Upcoming changes to the Working Holiday Maker (WHM) program will provide more support to the tourism and hospitality sectors still recovering from the disruptions of COVID-19.
WHM visa holders working in the tourism and hospitality sectors in Northern, remote and very remote areas of Australia will be able to count this as specified work, making them eligible for a second or third WHM visa. This option will be available to WHMs who lodge their applications from March 2022 and will take into account work undertaken in the tourism and hospitality sectors in these areas from today.
As announced in October 2020, WHMs offshore who were unable to come to Australia or had to leave early because of COVID-19 will be able to apply for a replacement visa with nil Visa Application Charge (VAC) from 1 July 2021.
Eligible current and former WHMs in Australia will also be able to apply for a replacement WHM visa with nil Visa Application Charge (VAC) from March 2022, providing another opportunity to meet the specified work requirements for a subsequent WHM visa.
Former WHM visa holders who have transitioned to another visa, such as the COVID-19 Pandemic Event visa, may also be eligible to apply for a nil VAC replacement WHM visa.
As announced on 8 May 2021, tourism and hospitality has been added to the list of COVID-19 critical sectors. This allows all WHMs employed in the tourism and hospitality sector to work longer than six months for one employer without requesting permission and gives more flexibility to tourism and hospitality employers to meet their workforce needs.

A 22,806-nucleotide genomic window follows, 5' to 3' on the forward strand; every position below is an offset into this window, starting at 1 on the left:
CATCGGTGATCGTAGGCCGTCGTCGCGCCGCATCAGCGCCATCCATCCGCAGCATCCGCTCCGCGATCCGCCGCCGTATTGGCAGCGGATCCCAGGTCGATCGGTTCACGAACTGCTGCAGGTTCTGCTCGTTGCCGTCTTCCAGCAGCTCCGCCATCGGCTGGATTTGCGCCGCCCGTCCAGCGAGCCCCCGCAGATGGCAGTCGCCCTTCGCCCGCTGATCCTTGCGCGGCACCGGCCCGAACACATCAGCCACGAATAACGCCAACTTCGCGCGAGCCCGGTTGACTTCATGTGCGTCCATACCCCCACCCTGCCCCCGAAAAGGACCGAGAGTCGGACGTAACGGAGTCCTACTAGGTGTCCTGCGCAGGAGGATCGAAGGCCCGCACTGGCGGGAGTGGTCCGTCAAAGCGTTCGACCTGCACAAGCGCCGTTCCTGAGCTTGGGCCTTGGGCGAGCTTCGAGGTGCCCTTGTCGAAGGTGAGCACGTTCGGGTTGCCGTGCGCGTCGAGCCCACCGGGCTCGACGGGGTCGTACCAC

Minister for Immigration, Citizenship, Migrant Services and Multicultural Affairs, Alex Hawke said these changes build on those introduced from April last year to support WHM visa holders impacted by the COVID-19 pandemic.
“We recognise the important contribution Working Holiday Makers have made to critical sectors of the Australian economy throughout the pandemic,” he said.
“COVID-19 travel restrictions and economic shocks disrupted the plans of many visa holders. These additional measures provide the opportunity for a reset – helping Working Holiday Makers to stay and work in Australia,” he said.
“We will continue to monitor and adjust temporary visa conditions to ensure we have the right settings in place as Australia emerges from the pandemic,” Minister Hawke said.
More information on the changes to the WHM program will be available on the Department of Home Affairs website as the new arrangements for tourism and hospitality, specified work and nil VAC WHM visas are put in place at